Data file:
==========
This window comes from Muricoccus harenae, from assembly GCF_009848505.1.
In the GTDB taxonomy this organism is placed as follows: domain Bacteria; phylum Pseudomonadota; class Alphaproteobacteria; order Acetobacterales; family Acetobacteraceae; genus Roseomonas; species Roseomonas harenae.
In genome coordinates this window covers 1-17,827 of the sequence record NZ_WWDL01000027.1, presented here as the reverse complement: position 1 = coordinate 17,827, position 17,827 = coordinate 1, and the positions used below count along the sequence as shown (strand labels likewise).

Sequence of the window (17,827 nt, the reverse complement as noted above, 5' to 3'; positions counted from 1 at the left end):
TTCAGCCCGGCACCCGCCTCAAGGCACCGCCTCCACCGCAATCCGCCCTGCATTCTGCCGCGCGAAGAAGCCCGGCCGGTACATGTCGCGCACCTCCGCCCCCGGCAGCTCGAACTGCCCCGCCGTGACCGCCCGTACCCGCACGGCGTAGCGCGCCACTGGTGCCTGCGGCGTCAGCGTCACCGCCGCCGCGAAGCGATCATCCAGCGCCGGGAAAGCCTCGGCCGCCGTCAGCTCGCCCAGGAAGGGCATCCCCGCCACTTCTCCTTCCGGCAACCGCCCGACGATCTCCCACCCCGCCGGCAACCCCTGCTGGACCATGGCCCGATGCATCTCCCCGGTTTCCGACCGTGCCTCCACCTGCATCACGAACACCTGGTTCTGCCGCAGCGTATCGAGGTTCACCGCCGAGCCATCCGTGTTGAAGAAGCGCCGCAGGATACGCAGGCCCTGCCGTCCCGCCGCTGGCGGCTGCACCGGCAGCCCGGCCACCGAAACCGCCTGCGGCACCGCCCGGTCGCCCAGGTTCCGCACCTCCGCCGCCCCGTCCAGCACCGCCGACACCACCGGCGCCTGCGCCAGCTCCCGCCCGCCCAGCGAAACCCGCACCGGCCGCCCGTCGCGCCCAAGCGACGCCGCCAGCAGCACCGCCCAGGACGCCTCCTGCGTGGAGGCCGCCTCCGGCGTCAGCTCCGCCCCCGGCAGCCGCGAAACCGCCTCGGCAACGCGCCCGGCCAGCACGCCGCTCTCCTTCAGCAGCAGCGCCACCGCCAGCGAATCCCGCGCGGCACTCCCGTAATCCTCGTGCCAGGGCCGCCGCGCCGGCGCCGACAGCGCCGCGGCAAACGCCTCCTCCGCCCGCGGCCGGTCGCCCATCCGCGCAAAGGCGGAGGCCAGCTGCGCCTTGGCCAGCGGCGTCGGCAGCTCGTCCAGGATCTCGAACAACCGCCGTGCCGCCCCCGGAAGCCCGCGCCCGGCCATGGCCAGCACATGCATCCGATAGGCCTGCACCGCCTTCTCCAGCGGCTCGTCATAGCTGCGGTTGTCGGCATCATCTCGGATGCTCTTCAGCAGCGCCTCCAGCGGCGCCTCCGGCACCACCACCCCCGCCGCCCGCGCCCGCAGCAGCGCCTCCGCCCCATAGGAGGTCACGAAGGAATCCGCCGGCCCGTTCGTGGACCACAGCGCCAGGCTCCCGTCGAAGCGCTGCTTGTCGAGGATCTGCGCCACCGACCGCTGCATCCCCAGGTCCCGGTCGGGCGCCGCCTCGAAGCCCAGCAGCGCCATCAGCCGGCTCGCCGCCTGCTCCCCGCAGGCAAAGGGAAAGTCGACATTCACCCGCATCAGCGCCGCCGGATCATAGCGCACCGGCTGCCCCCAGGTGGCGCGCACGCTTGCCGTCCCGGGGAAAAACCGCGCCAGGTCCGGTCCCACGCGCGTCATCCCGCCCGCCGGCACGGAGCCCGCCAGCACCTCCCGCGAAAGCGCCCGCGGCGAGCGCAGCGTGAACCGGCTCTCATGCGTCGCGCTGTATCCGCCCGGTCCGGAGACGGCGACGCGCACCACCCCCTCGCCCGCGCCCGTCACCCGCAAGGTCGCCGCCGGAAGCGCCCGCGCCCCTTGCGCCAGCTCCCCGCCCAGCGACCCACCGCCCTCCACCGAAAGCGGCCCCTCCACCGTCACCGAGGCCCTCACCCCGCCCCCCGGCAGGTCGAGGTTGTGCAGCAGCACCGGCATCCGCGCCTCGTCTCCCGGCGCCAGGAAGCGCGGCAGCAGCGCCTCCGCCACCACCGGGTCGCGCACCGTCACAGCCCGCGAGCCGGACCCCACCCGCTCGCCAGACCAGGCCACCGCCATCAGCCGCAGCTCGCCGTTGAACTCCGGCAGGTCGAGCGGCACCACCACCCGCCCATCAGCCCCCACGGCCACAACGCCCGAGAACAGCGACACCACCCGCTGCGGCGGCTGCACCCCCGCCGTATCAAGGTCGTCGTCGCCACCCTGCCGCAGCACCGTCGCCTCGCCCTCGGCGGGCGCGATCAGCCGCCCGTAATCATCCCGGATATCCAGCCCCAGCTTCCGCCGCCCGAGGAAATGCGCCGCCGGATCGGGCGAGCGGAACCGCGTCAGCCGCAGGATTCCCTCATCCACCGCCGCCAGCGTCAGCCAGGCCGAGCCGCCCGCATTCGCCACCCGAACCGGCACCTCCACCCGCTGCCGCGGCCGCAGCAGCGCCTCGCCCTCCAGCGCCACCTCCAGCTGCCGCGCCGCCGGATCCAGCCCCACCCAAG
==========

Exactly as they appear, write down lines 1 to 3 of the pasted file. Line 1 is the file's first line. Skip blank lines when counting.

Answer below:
This window comes from Muricoccus harenae, from assembly GCF_009848505.1.
In the GTDB taxonomy this organism is placed as follows: domain Bacteria; phylum Pseudomonadota; class Alphaproteobacteria; order Acetobacterales; family Acetobacteraceae; genus Roseomonas; species Roseomonas harenae.
In genome coordinates this window covers 1-17,827 of the sequence record NZ_WWDL01000027.1, presented here as the reverse complement: position 1 = coordinate 17,827, position 17,827 = coordinate 1, and the positions used below count along the sequence as shown (strand labels likewise).